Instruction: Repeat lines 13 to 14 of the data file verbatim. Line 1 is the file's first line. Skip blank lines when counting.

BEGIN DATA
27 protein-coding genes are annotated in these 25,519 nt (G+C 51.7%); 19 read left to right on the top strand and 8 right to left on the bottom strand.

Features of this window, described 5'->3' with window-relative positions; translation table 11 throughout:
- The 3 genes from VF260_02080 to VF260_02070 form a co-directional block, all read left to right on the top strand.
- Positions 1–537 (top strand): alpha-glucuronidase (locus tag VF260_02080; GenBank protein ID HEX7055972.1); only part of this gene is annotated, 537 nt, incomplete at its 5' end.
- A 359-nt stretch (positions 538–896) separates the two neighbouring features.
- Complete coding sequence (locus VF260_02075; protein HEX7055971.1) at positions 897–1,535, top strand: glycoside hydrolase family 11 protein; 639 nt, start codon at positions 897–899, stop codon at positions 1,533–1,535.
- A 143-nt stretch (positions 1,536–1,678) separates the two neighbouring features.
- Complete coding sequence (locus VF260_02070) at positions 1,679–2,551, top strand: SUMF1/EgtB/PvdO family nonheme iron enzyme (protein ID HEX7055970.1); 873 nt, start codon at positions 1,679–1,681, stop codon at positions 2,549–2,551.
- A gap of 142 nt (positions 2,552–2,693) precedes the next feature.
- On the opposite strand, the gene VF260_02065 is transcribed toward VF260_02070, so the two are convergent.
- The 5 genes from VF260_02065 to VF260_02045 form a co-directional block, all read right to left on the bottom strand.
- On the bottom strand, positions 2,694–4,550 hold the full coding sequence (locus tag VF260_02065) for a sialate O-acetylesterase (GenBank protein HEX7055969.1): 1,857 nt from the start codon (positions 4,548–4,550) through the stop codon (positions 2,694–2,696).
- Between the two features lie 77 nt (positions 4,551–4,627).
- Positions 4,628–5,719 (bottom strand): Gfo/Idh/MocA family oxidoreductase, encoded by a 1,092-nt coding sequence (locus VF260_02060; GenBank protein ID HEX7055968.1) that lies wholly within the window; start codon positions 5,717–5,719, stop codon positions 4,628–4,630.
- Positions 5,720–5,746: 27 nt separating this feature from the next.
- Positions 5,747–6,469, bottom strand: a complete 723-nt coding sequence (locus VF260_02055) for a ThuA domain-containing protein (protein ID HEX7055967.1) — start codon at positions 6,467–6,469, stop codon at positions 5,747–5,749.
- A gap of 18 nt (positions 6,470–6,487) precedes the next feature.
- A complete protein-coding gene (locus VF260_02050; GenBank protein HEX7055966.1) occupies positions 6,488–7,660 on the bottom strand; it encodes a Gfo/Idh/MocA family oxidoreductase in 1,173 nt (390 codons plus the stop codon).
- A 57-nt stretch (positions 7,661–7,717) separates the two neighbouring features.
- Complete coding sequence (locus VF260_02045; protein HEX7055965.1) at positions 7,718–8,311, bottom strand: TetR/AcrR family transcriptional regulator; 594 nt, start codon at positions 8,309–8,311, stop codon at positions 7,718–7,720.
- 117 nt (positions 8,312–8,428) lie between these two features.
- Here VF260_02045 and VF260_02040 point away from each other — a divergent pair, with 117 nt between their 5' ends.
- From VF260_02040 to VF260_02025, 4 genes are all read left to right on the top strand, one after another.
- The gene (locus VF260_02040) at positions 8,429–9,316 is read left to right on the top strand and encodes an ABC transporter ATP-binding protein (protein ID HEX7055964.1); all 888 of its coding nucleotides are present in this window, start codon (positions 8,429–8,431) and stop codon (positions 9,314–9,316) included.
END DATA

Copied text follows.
- Between the two features lie 77 nt (positions 4,551–4,627).
- Positions 4,628–5,719 (bottom strand): Gfo/Idh/MocA family oxidoreductase, encoded by a 1,092-nt coding sequence (locus VF260_02060; GenBank protein ID HEX7055968.1) that lies wholly within the window; start codon positions 5,717–5,719, stop codon positions 4,628–4,630.